The Loneliness of the Long-distance Runner Themes

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Disconnectedness

A common theme throughout every story of this collection is the individual's inability to assimilate into a repressive society. This is the very nature of criminality, and of course in stories like "Loneliness of the Long-Distance Runner" and "The Rise and Fall of Frankie Buller," criminals are the subject. However, this theme goes much deeper and spreads farther than the criminal act. Ernest in "Uncle Ernest" has no friends and no family members to rely on; he is a ghost carved from the horrors of the first World War. When a chance encounter with two needy girls fills him with life and purpose again, society severs this connection in the form of policemen and unneeded rules, forcing Ernest to, again ghost-like, sink into the night. Mr. Raynor can only look at society passing him by in "Mr. Raynor The School-Teacher," the neighbor in "On Saturday Afternoon" has turned...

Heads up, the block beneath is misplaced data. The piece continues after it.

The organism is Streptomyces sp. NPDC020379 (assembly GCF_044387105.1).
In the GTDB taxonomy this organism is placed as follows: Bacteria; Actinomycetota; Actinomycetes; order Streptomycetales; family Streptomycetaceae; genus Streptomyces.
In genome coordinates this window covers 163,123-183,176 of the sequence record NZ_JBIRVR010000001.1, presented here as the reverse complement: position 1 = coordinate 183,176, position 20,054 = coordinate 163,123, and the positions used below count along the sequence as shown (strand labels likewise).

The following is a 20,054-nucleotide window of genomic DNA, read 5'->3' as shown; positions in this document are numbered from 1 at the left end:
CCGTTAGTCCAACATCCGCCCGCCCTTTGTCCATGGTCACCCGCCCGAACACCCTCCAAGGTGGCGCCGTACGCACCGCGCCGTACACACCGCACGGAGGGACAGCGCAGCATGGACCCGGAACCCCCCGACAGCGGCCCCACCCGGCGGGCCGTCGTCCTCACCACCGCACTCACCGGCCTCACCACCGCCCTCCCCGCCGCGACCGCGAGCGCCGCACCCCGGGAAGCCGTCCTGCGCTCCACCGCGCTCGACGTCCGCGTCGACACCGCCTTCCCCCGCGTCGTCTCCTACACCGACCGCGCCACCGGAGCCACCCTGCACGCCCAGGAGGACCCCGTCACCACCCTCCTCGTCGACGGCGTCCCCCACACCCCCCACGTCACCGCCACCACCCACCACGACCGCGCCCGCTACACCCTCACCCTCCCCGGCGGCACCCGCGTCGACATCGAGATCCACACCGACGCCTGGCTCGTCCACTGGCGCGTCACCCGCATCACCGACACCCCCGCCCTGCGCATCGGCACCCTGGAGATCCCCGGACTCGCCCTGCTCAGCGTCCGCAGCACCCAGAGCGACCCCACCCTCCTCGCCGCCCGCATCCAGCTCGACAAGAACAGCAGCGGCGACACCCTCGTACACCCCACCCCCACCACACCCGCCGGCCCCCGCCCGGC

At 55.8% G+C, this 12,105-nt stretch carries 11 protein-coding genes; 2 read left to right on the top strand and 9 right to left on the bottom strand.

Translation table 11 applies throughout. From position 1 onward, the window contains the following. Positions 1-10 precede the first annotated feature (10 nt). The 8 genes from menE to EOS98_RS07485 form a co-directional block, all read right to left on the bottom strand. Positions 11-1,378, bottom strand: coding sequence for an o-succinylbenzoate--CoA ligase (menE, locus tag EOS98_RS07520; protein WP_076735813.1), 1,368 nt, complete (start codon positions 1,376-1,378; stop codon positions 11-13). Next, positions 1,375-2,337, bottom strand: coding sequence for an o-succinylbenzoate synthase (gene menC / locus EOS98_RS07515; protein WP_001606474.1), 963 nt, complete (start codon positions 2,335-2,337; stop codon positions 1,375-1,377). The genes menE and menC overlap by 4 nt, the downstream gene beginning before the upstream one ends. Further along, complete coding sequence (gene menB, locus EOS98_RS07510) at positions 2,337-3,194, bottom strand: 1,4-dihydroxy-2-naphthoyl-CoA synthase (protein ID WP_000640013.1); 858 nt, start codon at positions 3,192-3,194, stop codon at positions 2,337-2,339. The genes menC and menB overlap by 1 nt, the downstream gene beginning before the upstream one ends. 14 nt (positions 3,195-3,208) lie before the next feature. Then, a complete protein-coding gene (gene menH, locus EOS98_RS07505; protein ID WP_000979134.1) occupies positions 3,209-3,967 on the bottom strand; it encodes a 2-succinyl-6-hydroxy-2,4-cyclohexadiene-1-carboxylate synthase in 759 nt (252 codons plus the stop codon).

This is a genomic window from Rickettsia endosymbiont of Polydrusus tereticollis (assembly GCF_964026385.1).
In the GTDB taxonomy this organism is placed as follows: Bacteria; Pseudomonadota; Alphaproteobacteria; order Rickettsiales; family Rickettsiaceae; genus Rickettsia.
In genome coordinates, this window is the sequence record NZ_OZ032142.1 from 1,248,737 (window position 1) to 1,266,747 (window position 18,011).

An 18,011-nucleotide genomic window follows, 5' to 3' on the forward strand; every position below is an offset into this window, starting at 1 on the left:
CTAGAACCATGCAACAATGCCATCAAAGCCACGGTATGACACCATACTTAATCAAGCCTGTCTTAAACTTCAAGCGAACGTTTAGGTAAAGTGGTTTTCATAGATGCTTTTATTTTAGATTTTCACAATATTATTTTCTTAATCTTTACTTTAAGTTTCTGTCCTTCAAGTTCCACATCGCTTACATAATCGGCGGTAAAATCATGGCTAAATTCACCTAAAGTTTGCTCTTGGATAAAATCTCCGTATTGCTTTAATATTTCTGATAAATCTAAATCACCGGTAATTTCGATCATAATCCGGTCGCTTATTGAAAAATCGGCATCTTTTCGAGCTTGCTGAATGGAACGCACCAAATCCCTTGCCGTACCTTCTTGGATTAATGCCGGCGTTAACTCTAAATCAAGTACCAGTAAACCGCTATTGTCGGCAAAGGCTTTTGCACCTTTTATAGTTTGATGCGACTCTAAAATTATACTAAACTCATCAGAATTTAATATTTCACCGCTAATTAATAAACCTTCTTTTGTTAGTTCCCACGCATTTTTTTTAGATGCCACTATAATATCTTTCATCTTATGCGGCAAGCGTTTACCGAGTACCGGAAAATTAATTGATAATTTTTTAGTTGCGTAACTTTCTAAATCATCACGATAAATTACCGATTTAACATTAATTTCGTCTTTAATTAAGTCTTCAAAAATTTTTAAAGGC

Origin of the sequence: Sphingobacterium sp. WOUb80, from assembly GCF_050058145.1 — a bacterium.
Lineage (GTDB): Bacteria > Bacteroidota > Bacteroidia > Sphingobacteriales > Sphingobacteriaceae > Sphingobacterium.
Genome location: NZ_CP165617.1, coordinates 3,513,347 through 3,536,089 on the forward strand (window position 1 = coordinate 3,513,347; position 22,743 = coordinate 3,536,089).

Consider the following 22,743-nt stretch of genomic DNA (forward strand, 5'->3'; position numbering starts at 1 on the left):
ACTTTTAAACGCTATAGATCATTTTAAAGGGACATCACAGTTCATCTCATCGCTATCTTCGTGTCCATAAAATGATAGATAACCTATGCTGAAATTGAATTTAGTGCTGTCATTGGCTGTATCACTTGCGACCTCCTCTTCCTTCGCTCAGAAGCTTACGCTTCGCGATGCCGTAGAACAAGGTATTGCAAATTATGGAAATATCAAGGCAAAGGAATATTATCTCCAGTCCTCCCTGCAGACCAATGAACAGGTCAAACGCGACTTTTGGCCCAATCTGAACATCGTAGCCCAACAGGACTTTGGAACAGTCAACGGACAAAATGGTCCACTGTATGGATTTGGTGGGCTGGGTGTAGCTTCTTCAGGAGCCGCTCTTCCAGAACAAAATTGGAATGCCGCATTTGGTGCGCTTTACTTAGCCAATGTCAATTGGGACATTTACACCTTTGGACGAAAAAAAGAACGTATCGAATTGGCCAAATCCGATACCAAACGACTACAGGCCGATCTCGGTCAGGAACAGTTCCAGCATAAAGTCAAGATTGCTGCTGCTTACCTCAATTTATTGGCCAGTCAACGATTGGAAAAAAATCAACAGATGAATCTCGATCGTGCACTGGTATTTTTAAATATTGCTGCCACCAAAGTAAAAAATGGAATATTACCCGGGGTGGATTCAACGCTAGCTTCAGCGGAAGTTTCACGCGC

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This section contains 1,027 words
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Buy The Loneliness of the Long-distance Runner Study Guide
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